The one thing that irks me a little bit about screenshot is that the file name must come before the options.  When I’m producing a bunch of figures in a row, having to drag-select just the file name for replacement is a touch tedious; I wish I could put the file name at the end of the command, so I could quickly drag-select it with a rightward wrist-flick.  But all things considered, this is a pretty minor gripe.  Well, shut my mouth and paint me red—it turns out you can put the filename after the options.  Either that wasn’t possible at some point and I never retested the assertion, or it was always possible and I just messed up.  Either way, this irk is irksome no more!

The other thing I wish screenshot could do is let me define a precise width or height in pixels—or, since I’m dreaming, a value using any valid CSS length unit—and scale the result to that measure.  This isn’t really useful for the CSS:TDG4e figures, but it could come in pretty handy for creating talk slides.  No, I have no idea how that would interact with the DPR option, but I’d certainly be willing to find out.

So that’s one of my “unusual but essential” tools.  What’s yours?

The Scent of a Parent

At least two of our three kids had a hard time being put to sleep at night.  It wasn’t so much that they objected to sleeping—once they were out, they stayed out all night—as they got very anxious about being left alone.  I’m not talking about one-week-olds here; I’m talking more the 3-9 month range.  We’d cuddle them to sleep, put them down very gently, cautiously trace a silent path along the non-creaking floorboards, noiselessly pull the door shut…and then the wailing would start.

But then we noticed that when we went back in to pick them and soothe them, they would take a great big indrawn breath, hold it, release, and settle down.  We wondered: could they be relaxing because they smelled us, and that scent was triggering feelings of comfort and safety?

From then on, we would put the little one down to sleep, take off our shirt, and arrange the shirt in a wide horseshoe around the head and upper body of the sleeping baby, at least a foot separated on every side to avoid smothering risks.  And…it worked.  There was a lot more sleeping and a lot less waking up wailing.  The scent seemed to give them what they needed to stay relaxed and asleep.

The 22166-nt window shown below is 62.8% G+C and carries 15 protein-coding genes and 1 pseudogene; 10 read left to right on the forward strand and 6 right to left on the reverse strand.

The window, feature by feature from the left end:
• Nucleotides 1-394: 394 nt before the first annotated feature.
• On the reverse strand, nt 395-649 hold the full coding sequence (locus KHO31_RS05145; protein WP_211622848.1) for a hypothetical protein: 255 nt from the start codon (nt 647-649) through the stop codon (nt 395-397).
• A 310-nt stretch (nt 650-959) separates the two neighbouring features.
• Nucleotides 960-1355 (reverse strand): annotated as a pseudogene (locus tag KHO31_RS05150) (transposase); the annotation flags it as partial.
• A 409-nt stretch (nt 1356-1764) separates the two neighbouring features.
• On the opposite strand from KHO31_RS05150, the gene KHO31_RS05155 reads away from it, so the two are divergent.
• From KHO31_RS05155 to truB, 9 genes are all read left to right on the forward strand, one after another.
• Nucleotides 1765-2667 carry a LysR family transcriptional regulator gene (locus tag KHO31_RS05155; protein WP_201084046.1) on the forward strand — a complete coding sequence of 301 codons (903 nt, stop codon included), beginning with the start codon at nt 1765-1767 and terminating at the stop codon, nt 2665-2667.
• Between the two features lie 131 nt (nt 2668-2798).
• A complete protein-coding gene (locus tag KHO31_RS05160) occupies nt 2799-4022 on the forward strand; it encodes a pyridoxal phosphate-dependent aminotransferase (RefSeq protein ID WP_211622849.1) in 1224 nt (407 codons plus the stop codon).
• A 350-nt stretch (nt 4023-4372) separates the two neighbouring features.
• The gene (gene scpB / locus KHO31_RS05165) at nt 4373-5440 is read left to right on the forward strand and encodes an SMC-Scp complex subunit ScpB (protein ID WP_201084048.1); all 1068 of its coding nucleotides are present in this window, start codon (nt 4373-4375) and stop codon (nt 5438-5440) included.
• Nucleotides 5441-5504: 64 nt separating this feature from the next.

It probably won’t work for every child who has trouble sleeping, but if you’re having the same problem we did, try (safely!) surrounding them your shirt or some other article of clothing that smells like you.  It might be just what they need to settle down and let you get some rest.

Parking Lot Safety

When you have children who are new to walking, getting things out of a car while in a parking lot can be a nerve-wracking experience: you know that your kid is capable of walking in any direction, and also that they’re not really aware of the dangers a parking lot can contain.

Following the philosophy of “don’t baby-proof the environment, make the baby proof for the environment”, we had two parking lot rules that worked out pretty well, used for different stages of development.

  1. Hand on the car.  When out of the car, one of the child’s hands must always be touching the car unless a parent is holding their hand.  This sets a bound on how far away they can get from you.
  2. Feet on the yellow line.  The lines separating parking spaces are treated as if they’re balance beams.  The child can walk along the line, but not step off of it, unless a parent is holding their hand.  This keeps the child between cars and away from the flow of traffic.

Obviously, these require training periods, and during that training you have to keep an eagle eye on the kid.  And of course you can’t rely on these rules to keep your children completely safe in a parking lot—only you can do that.  In our experience, though, it greatly reduced our stress levels even in busy Christmas-time lots; plus, it was another way to stress the importance of both safety and obedience.

Plugging Up

I get asked from time to time for my number one tip for new parents.  My answer is always a single word.


Seriously.  Get some earplugs.  They don’t have to be fancy; the squishy yellow foam plugs you can get in a cardboard holder for a dollar work just fine.  If you already have some fancier in-ear jobs for rock concerts or woodworking or whatever, those are good too.

Because as much as you love your new baby, and as much as you will work to keep them calm and happy, there will almost certainly be times when they are hurting or uncomfortable or just generally upset and unable to be soothed.  No matter how much you cuddle and sing and swaddle, they will scream and cry.  Some kids will do this rarely.  Others will do it all the time.  (A friend of ours tells how her eldest child screamed more or less non-stop from the day she was born until the day she walked.)  I don’t honestly know which is harder to handle, but I do know that the screaming worked its way through my eardrums and into my brain to induce a panicked pseudo-flight-or-flight response.  It was cumulatively, enormously stressful.

Earplugs do not shut out the cries completely.  You will not be denying your baby’s distress or placing unwarranted distance between you and your child.  Earplugs simply take the raw, serrated edge off their cry, giving you some mental space to cope with it and be a calmer and therefore better parent.  It lets you hang in there longer, putting off the point where you have to put the baby in the crib and walk away for a few minutes.  (And that’s okay too; the baby won’t die if you take five to regroup.)  That means more direct contact with your baby, and possibly a shorter time to a calm baby due to longer, more continuous periods of parental contact.

So: earplugs.  Probably the highest-ROI parental purchase I ever made.

November 2015